- Eleven faculty and staff members, including President Drumm, climb Mount Marcy, the highest mountain in New York State, to inspire perseverance in students.
- The sports management program begins.
- 12-year-old Johannes Mason Nightingale (ISAS ‘17) enrolls as an Early College student. Later Johannes reflected, “Simply letting someone my age take classes – it made everything after that possible.”
- Photo above: January – “Health for Haiti,” SUNY Broome’s first faculty-led, credit-bearing global service-learning course, begins. This ongoing effort, spear-headed by dental hygiene program chair Professor Maureen Hankin and biology department professor Dr. Jen Musa, provides humanitarian assistance in Haiti and prepares students to contribute to global security and prosperity.
- Spring – Former IBM employee Emil Calice leaves SUNY Broome $11.5 Million – the most significant estate gift in the college’s history. Among other projects, these funds are used to renovate the Mechanical Building and fund 32 annual scholarships worth $2,000 each.
- May – The first Lee Skorko Charity Open golf tournament, created to support the scholarship begun in memory of SUNY Broome computer programming analyst James Lee Skorko, is organized by his co-workers. Later, tournament proceeds will be used to support scholarships in general.
- Fall – The AA1 program, which allows high-achieving high school graduates to earn Associate in Arts degrees in a single year, is launched. There are five original AA1 participants.
- Fall – Local photographer Ed Aswad donates his extensive Carriage House Collection of photographic negatives, prints, postcards, and more to SUNY Broome. Executive Vice President Francis L. Battisti said that “to see Broome County through [Aswad’s] lens is a privilege and an education.”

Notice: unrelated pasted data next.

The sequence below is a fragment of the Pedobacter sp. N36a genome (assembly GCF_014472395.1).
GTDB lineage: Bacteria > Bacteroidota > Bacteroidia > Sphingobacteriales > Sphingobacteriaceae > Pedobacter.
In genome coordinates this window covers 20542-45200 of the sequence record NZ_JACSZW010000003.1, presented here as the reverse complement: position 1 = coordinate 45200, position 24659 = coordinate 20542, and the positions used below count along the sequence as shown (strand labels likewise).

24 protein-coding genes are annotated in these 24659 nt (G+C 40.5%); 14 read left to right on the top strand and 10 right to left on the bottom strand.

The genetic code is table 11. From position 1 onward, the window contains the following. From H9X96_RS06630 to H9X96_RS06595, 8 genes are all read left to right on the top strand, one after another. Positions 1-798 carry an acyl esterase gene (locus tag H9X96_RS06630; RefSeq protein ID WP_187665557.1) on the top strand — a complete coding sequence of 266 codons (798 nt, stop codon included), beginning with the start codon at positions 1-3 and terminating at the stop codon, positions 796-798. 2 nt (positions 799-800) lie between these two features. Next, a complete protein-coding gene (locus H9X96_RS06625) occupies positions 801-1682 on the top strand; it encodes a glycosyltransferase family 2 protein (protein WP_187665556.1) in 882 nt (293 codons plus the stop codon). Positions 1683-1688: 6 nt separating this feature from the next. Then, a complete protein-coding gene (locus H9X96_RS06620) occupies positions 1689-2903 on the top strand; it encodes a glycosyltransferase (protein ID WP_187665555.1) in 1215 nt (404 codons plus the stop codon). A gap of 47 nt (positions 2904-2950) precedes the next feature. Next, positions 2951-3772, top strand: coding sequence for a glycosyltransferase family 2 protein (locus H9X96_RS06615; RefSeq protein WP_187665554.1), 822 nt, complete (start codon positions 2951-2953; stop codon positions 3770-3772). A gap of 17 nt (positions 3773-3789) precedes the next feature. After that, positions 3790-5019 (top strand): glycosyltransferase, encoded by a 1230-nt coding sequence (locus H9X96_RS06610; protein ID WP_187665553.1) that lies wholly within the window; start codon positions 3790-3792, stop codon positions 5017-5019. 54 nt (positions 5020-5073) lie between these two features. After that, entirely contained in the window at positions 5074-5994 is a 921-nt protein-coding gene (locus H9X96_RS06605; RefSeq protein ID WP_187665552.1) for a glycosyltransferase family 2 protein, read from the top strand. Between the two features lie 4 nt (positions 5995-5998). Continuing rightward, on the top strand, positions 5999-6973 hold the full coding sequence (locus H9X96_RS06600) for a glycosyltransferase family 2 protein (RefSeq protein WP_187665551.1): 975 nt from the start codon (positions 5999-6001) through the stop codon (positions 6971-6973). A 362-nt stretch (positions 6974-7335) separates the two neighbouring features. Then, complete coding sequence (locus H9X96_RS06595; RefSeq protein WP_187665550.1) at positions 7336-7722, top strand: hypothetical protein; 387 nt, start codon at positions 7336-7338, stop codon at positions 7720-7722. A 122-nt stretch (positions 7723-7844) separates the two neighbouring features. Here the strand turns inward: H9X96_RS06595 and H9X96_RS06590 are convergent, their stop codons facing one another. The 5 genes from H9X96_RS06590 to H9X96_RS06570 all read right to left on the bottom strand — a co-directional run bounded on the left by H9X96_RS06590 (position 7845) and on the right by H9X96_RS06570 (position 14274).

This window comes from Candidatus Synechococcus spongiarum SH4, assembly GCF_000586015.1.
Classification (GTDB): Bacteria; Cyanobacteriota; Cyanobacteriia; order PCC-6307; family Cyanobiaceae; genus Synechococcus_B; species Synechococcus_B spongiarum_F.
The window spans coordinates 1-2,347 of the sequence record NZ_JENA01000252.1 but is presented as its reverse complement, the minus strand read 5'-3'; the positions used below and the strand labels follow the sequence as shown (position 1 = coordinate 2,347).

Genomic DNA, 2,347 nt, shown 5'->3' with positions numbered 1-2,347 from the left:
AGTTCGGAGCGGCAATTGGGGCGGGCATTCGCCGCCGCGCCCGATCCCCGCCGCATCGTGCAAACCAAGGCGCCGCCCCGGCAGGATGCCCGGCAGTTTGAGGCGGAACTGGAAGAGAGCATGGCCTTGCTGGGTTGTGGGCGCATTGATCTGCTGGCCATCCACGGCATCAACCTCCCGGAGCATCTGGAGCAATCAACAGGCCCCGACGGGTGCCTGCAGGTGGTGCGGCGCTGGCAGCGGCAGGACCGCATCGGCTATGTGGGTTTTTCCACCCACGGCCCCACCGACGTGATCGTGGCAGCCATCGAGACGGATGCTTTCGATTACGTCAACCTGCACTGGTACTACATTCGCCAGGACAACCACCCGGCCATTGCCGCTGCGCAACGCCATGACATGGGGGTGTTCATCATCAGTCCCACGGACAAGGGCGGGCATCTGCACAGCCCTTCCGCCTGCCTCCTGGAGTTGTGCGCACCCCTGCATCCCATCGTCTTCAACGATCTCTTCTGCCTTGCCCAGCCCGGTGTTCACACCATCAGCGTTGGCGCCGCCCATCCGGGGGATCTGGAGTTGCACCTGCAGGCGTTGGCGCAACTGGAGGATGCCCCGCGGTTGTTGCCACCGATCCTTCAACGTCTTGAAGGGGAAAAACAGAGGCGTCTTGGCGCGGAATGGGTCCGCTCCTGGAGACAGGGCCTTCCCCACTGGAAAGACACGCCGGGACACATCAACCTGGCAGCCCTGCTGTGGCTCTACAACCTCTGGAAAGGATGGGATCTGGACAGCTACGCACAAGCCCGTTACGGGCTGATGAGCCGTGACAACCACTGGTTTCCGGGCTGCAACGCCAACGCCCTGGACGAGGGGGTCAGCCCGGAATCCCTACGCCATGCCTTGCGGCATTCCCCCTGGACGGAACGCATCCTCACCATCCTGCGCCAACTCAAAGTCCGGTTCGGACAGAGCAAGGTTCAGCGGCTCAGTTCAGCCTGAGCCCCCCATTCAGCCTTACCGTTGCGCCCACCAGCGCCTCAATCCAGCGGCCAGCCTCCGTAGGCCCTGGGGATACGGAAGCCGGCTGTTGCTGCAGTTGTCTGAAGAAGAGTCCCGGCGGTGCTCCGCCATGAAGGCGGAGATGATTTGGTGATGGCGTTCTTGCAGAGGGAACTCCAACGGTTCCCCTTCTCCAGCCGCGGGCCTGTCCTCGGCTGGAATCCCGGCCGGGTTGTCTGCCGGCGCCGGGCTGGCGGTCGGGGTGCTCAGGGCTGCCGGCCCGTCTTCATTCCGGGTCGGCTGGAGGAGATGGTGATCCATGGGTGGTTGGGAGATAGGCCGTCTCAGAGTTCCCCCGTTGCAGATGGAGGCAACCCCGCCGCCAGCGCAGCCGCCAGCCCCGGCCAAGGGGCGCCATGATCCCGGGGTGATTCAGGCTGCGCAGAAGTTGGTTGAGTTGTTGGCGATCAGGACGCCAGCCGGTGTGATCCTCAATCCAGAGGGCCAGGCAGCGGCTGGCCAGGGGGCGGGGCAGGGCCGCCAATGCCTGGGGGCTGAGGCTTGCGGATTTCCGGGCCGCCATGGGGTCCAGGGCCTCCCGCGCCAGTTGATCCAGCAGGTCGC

- Photo above: August 30 – SUNY Broome officially becomes a residential campus as students move into the Student Village. The building can house approximately 336 students.
- September – Renovations to the Darwin R. Wales Center are completed and celebrated
- Nov. 11 – The Veterans Resource Center in the Student Services building is unveiled
- December 2014 – The Gallery @ SUNY Broome replaces the college library periodicals space, allowing alumni, student, and guest art showcases.
- The hospitality department’s casino management and event management programs begin
- February 26 – Faculty and staff jump in an ice pool for the first annual Polar Plunge to raise money for a student scholarship. In later years, local law enforcement members would also take the plunge.
- March 12 – Health for Haiti install a water filtration system, donated by Pall Corporation, and solar panels, donated by ETM Solar Works, in Grande Saline, Haiti. Unexpectedly, students also assisted with transport a woman in labor to a local physician and assisting with the birth of a baby. The mother accepted student Olivia Mulvaney’s suggestion of the name George for her son.